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October 16, 2007 5:04 pm

TCS takes outsourcing centres to US

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Tata Consultancy Services plans to open two computer services centres in the US in one of the biggest expansions by an Indian information technology outsourcing company in a developed market.

India’s largest computer services company, part of Tata Industries, said the first centre of 500-1000 people would open in Cincinnati, Ohio, by the end of this year or early next year, with the second to follow in late 2008 or early 2009 at an undisclosed location.

S. Ramadorai, TCS chief executive, said the centres would help the company to recruit from US universities and to qualify for IT outsourcing work that can only be done onshore, such as government contracts.

It could also help to reduce criticism of the Indian outsourcing industry from politicians in Washington keen to turn perceived job losses to India into an election issue ahead of US presidential polls.

Mr Ramadorai said one of the aims of setting up overseas centres “is to create employment generation in those countries”.

“It shows we belong to that community,” he told the Financial Times. India’s fast-growing IT outsourcing industry faces one of its biggest challenges since it first began to seize market share from developed world rivals a decade ago.

The country’s currency, the rupee, is trading at nine-year highs against the dollar, strengthening more than 10 per cent in the first six months of this year.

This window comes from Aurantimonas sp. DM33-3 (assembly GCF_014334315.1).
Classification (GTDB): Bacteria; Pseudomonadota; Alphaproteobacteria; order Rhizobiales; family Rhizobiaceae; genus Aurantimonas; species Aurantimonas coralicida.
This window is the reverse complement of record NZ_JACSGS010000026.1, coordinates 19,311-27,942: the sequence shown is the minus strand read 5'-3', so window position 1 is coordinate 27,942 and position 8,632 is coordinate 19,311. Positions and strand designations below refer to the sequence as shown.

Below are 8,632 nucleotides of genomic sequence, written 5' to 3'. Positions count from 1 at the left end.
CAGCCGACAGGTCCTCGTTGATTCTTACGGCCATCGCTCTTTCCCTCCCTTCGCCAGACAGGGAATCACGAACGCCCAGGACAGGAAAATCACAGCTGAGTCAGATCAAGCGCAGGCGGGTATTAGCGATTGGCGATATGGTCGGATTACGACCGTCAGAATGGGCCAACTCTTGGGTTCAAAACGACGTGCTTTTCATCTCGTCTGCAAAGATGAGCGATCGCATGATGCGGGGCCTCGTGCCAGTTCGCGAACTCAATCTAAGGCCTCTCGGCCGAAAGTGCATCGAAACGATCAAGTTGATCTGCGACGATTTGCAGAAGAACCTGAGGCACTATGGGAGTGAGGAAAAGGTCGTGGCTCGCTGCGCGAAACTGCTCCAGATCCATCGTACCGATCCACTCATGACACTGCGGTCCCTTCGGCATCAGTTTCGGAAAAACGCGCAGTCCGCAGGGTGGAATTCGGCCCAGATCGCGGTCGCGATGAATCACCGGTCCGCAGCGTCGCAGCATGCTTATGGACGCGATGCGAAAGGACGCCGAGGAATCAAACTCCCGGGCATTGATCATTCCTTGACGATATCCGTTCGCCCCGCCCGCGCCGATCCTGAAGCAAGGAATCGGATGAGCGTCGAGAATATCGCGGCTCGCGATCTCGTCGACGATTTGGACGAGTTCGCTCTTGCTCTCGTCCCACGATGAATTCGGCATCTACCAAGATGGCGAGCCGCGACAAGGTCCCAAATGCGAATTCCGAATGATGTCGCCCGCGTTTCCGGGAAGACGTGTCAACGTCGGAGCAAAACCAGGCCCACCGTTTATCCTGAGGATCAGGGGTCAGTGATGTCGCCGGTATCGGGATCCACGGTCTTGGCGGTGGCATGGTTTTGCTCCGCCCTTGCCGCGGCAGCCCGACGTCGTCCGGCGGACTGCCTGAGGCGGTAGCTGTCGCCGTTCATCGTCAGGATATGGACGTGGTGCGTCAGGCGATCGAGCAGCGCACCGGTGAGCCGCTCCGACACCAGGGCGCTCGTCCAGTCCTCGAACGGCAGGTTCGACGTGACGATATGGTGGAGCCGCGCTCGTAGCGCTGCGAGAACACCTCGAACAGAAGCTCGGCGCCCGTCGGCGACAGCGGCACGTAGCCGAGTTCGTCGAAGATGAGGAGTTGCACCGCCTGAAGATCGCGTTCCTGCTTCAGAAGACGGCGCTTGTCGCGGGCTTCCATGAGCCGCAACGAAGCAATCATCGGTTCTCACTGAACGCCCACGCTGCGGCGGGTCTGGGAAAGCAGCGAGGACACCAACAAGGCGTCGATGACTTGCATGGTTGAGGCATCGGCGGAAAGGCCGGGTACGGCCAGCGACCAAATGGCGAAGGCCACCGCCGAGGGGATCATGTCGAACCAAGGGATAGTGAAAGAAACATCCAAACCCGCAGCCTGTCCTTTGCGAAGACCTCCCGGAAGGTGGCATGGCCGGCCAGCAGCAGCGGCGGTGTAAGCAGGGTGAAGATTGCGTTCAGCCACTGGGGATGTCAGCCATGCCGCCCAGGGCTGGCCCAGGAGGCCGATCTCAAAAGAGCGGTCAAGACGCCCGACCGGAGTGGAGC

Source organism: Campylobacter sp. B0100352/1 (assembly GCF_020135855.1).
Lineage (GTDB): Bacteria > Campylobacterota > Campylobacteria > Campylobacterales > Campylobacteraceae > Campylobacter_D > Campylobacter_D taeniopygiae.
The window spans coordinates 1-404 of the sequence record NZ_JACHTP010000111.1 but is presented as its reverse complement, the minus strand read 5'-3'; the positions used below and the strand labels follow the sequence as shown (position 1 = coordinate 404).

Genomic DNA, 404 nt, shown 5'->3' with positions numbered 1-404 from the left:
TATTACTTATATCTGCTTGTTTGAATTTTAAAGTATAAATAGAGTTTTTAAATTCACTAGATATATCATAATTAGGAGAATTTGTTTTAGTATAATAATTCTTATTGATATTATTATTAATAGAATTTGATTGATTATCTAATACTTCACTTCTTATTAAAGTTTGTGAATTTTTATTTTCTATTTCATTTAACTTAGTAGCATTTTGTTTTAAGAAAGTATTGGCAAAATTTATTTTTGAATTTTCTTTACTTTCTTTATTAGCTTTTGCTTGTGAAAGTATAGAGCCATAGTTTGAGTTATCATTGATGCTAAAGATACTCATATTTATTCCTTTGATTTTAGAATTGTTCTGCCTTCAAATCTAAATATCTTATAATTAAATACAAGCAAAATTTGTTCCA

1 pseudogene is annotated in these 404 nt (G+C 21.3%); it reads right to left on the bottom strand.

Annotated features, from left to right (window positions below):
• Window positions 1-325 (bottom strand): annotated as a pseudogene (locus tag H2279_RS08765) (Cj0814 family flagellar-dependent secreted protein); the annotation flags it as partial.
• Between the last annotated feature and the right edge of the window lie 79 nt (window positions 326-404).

Together with wage inflation of 10-15 per cent, this is threatening Indian companies’ operating margins, which are among the highest in the industry at 20-30 per cent.

Indian outsourcers earn most of their revenues in dollars or other foreign currencies, but pay most of their costs in rupees.

To maintain their margins, such companies are seeking to improve productivity by offering more sophisticated services and undertaking more research and development.

However, a shortage in Indian universities of postgraduate students in fields such as computer science is threatening to hold back this evolution.

Mr Ramadorai said TCS aimed to double its research and development budget from 2-2.5 per cent of sales to 5 per cent in the next two years.

The US centres, as well as a third unit in Peterborough in the UK, would play a role in this.

“The value-add will be attracting some of the PhDs and people who are at US universities,” Mr Ramadorai said. “That will feed back into India or to other parts of the world which have lower cost locations.”

He said the company was also considering the introduction of contracts that would enable profit-sharing with clients as another way of improving margins.

Aside from TCS, Infosys Technologies and Wipro, India’s number two and three computer services companies, have also been boosting their operations in the US.

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